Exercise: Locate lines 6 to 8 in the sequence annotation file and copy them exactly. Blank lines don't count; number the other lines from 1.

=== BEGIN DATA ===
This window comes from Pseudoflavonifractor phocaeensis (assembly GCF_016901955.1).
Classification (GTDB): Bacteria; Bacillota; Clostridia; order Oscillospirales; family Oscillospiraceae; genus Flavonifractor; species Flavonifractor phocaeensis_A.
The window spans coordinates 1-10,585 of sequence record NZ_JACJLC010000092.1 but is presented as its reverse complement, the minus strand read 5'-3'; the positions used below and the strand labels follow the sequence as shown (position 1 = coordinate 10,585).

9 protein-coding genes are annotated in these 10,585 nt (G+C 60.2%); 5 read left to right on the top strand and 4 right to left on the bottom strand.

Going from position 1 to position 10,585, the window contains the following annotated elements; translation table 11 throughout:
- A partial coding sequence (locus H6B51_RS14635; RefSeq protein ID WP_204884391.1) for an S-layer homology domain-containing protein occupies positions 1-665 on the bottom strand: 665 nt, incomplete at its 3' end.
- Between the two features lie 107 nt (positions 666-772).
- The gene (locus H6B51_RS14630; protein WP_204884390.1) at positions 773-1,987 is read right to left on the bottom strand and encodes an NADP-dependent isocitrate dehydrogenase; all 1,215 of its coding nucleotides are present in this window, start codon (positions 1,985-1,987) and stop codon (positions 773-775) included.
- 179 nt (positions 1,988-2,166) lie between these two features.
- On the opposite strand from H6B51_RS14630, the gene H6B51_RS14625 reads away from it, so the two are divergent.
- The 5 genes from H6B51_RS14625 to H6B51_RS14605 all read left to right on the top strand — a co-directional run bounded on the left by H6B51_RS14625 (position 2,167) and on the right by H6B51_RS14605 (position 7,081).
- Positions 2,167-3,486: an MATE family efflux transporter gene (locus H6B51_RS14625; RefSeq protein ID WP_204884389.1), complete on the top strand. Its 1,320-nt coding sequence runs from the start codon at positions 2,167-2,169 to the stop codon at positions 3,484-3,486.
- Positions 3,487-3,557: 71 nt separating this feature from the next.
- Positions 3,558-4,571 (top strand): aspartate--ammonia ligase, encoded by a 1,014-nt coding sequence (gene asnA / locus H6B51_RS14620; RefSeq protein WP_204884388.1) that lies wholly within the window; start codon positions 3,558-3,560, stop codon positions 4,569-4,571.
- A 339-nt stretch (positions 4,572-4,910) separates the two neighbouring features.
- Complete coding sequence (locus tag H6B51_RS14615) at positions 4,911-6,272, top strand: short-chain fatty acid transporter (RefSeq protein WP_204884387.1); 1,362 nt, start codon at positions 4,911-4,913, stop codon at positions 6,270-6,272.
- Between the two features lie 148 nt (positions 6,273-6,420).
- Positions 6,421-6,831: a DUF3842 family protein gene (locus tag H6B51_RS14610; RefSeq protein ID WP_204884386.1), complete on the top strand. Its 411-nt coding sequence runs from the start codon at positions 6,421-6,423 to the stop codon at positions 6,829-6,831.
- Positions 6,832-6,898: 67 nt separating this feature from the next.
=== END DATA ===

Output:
- A partial coding sequence (locus H6B51_RS14635; RefSeq protein ID WP_204884391.1) for an S-layer homology domain-containing protein occupies positions 1-665 on the bottom strand: 665 nt, incomplete at its 3' end.
- Between the two features lie 107 nt (positions 666-772).
- The gene (locus H6B51_RS14630; protein WP_204884390.1) at positions 773-1,987 is read right to left on the bottom strand and encodes an NADP-dependent isocitrate dehydrogenase; all 1,215 of its coding nucleotides are present in this window, start codon (positions 1,985-1,987) and stop codon (positions 773-775) included.